- Add the garlic, turmeric, and tomatoes and stir for another minute.
- Immediately add the lentils, broth, water, and spices. Stir well.
- Once the soup begins to boil, reduce to medium-low heat. Allow it to simmer for about 15-20 minutes, covered.
- Once the lentils are softened and cooked, puree with a blender, and remove from heat. If the soup looks too thick to you, you can add more water over low heat and stir until homogenous.
- Serve immediately with lemon wedges, a cilantro garnish, and optionally pita chips.
- Soup will thicken when it sits or when refrigerated. Simply add some water when reheating, and stir.
- By Noha ElSharkawy
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This is not only extremely easy and fast to make, but the best recipe yet. I love a good marinara sauce because it is so basic and essential in so many recipes: spaghetti, linguine, lasagne, casserole, grilled vegetables, shrimp stir-fry, stuffed zucchini and peppers, eggplant […]
Here is another one of my absolute favorite Middle Eastern dishes. “Mahshy” literally means stuffed, and I love all things mashy. Stuffed vegetables, stuffed grape leaves, and stuffed cabbage are all fantastic dishes in the Middle Eastern kitchen. Parsley and mint are prevalent in most Middle Eastern recipes, as is garlic. All three of these flavorings take center stage in this recipe. This satisfying dish can serve as a main entree or a side. The stuffing can be prepared completely vegetarian with only the herbs and rice, or you can add ground beef or lamb as we typically prefer to do. But I have cooked it both ways many times, and it is very delicious and full of flavor either way!
The stuffing consists of medium grain rice (get Egyptian rice if you are shopping at an International market, or sticky sushi rice works well per the recommendation of my girl Dalia), chopped parsley, mint, dill, diced onions, minced garlic, diced tomatoes, and some spices. The spices are a medley of cinnamon, cumin, baharat, salt and pepper. The Arabic spice baharat, is a warm, aromatic all-purpose spice and it is used often in most Middle Eastern recipes. You are not likely to find it in a regular grocery store. If you do not have access to a Middle Eastern store, you could use a combination of ground all spice and cloves as an adequate substitute. You could also make your own baharat spices with the following recipe I found on The Kitchn. If you are using ground meat in the stuffing, you will need to cook this first in a pot with minced onions, salt and pepper, and a dash of all spice.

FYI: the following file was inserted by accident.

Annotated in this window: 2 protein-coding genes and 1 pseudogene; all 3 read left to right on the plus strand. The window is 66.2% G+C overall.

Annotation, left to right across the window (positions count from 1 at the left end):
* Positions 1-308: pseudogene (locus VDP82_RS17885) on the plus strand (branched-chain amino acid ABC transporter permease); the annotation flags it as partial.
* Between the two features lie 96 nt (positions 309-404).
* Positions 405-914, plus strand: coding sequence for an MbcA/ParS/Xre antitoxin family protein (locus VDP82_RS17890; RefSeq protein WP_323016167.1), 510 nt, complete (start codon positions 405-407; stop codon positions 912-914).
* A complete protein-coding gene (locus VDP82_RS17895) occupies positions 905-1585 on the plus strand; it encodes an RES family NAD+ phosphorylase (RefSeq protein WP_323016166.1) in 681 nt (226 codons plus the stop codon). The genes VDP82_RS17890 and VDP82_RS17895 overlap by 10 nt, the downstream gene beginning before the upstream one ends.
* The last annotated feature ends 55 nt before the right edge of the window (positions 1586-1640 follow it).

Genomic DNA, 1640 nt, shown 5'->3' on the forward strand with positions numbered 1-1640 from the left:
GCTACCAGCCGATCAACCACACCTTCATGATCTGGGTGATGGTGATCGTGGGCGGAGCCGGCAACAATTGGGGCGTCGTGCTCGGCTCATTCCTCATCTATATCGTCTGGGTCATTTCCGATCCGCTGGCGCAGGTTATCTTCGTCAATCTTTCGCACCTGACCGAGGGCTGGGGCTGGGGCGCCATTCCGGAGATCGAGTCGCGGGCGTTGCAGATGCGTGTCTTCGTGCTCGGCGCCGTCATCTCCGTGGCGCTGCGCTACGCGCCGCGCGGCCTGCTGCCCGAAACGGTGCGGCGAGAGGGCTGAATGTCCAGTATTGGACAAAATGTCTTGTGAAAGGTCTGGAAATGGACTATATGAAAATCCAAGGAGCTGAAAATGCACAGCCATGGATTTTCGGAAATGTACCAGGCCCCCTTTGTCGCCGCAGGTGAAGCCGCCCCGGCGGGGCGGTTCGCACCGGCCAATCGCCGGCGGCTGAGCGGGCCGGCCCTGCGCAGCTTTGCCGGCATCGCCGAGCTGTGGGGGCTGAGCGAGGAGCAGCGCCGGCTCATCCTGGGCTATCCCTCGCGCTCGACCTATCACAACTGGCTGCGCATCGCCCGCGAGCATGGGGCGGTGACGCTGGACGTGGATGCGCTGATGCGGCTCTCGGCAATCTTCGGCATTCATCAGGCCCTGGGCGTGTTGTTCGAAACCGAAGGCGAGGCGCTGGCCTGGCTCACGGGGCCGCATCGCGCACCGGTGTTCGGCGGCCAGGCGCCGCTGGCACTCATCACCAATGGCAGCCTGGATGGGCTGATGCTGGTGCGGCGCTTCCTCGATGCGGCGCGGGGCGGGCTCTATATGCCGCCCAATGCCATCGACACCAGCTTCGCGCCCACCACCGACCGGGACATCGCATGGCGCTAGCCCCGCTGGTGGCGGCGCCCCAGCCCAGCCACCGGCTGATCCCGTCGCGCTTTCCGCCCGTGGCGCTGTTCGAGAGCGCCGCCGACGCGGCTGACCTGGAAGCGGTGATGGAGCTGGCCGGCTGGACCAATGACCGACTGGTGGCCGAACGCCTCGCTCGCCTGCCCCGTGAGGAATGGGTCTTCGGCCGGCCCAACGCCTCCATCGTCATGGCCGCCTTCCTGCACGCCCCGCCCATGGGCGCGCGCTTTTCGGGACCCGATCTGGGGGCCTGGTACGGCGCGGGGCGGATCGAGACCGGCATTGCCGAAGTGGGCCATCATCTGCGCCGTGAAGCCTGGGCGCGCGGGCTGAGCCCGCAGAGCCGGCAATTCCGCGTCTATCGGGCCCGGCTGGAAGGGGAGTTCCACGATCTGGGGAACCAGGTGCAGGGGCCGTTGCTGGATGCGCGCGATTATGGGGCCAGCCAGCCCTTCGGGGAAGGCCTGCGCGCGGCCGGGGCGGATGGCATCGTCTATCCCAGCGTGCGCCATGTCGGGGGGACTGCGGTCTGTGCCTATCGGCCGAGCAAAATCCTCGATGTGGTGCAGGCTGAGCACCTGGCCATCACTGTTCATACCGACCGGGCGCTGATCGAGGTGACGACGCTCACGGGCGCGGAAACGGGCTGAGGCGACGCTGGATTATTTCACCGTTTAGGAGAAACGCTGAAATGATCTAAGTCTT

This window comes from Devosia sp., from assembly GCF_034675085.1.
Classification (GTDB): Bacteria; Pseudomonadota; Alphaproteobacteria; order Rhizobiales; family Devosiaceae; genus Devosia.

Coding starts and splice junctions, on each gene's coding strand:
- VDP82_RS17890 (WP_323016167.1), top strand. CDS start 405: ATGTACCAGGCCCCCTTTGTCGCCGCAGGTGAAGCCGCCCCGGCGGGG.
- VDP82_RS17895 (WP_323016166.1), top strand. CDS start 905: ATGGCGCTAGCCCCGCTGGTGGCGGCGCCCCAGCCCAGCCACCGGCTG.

The eggplants and zucchinis need to get cored with a coring tool, or a butter knife works well if you use careful strokes! Peppers are wonderful because all you need to do is cut the top off. The last time we did this we used the smaller sweet peppers that come in a variety or red, orange, and yellow. I also love to use an onion as is typical in Iraq. You simply simmer a peeled onion in boiling water for a few minutes until the layers become malleable enough to roll. When this dish cooks, the cinnamon, herbs, and vegetables scent the air beautifully; it simply smells amazing!
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Anybody can stuff some veggies with this flavorful filling, and you’d be halfway there at achieving deliciousness. But the secret is in the sauce. I have had this dish prepared before and it tasted either too dry from baking in the oven or too bland. The sauce I use to cook this in perfects the flavor and texture and must not be omitted! It is simply wonderful: very lemony and cooks the veggies and stuffing juicy and zesty and full of flavor. As most of my cooking is a delicate fusion of many Middle Eastern countries, this dish originates from my mother’s Egyptian cooking, but is infused with some delicious Lebanese flavor that I picked up from one of my best friends, Melanie. Melanie’s stepmother, Tunt Soad, who is an excellent chef from Lebanon would often have this dish prepared when we would come over after school and I always looked forward to it! When I wasn’t at her house I would beg her to bring some to school for lunch, and I still craved more. I finally asked Tunt Soad for the recipe and have been cooking my stuffed veggies the same way ever since! The sauce consists of marinara sauce, fresh squeezed lemon juice, minced garlic, dry mint, baharat, cinnamon, salt, and pepper.